The project, announced Thursday (Dec. 7) and part of the Mastercard Center for Inclusive Growth, is designed to bring together digital financial service providers, regulatory bodies, consumer advocates and technology companies, to address the growing complexity of the digital finance ecosystem.
“Consumer advocates worldwide share that only 20% of consumers are included in deliberations about design of new technologies in their country,” Mastercard said in a news release. “This lack of voice means that risks for vulnerable consumers in digital finance are not effectively addressed or anticipated, and solutions are not effectively designed for the people they are intended for.”
According to the release, a grant from the Mastercard Center, through the Mastercard Impact Fund, will accelerate research and development of a global consumer protection framework, with an emphasis on underserved populations.
The program will center around up to a dozen countries, “based on representative digital finance ecosystems and consumer advocacy presence,” with the goal of promoting trusted digital experiences beyond just ensuring access to quality services, the release said.
“Consumer protection frameworks and systems have simply not kept up with these surging levels of complexity,” said Helena Leurent, director general of Consumers International.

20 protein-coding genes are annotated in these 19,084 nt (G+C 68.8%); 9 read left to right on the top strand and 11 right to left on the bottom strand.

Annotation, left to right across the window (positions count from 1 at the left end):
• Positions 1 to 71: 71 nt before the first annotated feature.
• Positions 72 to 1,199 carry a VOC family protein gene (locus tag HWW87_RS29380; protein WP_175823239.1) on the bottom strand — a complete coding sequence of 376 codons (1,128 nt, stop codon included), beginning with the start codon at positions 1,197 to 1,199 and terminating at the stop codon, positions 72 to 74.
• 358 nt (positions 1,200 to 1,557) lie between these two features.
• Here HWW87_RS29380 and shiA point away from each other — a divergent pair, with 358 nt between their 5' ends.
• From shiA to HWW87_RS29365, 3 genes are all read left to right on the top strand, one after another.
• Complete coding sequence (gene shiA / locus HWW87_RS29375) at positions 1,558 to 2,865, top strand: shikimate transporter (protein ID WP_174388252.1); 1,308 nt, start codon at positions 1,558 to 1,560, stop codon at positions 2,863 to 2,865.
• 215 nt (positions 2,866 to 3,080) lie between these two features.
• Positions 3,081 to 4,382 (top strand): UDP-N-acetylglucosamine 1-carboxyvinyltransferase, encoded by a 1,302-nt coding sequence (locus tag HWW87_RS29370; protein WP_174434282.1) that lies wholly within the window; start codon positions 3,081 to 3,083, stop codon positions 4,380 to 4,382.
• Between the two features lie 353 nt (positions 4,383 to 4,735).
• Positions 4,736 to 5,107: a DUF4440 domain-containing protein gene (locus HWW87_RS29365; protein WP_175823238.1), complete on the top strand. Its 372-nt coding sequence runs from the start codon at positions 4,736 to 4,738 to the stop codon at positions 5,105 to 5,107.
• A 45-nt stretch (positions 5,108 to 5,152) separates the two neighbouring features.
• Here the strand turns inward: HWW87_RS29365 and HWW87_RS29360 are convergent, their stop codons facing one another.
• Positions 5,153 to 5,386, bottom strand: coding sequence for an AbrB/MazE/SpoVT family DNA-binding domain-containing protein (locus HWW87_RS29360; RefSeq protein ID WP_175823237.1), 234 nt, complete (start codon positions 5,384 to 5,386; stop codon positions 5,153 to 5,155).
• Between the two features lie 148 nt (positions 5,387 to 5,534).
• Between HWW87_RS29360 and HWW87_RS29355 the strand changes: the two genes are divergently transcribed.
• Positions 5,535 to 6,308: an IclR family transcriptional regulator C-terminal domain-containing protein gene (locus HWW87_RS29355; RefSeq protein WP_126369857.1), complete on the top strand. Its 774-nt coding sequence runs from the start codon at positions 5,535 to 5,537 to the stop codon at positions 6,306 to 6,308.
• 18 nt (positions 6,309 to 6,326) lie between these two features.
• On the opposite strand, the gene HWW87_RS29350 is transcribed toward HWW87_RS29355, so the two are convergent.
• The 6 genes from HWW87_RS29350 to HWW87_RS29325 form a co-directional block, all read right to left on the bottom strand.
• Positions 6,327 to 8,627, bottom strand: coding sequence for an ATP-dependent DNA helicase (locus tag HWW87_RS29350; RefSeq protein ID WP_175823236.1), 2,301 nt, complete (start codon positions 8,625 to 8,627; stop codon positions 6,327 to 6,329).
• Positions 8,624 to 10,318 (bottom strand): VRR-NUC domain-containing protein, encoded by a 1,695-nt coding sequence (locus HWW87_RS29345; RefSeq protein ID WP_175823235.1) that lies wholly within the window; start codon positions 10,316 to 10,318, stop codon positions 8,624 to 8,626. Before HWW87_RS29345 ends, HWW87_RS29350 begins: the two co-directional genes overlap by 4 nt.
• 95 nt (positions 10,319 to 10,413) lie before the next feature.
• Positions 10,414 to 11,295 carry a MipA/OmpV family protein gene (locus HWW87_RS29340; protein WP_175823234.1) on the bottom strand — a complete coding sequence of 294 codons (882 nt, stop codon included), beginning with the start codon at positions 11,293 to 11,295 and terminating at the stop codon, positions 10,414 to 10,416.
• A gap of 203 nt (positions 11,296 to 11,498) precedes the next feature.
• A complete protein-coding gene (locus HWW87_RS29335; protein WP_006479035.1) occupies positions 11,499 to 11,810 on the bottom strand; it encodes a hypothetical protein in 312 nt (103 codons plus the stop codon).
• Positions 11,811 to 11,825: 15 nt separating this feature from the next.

“They no longer work to inform, protect, and empower consumers effectively. As a result, consumers are subject to significantly increased risks such as fraud and scams, which then reduce consumer trust and stall progress. This is particularly the case for lower income consumers, women, and other consumers with systemic vulnerabilities,” Leurent added.
The Federal Trade Commission (FTC) reported earlier this year that consumers lost $8.8 billion last year to various fraud schemes, an alarming 30% increase over the prior year’s tally. Most of those ill-gotten games came from investment scams, which more than doubled between 2021 and 2022.
Meanwhile, imposter scams racked up $2.6 billion in 2022, about $200 million more than the $2.4 billion the FTC measured for imposter scams in 2021.
Beyond fraud protection, research by PYMNTS from earlier this year has found that proper financial education can improve people’s monetary situation.
“For consumers with deep subprime credit scores (scores of 579 or less), there is an opportunity to improve their credit scores to the near-prime range of 620 to 659,” that report said. “This improvement could have substantial benefits, allowing them to finance an additional $44,000 in purchases and reduce their interest rates by up to 24%, per our research.”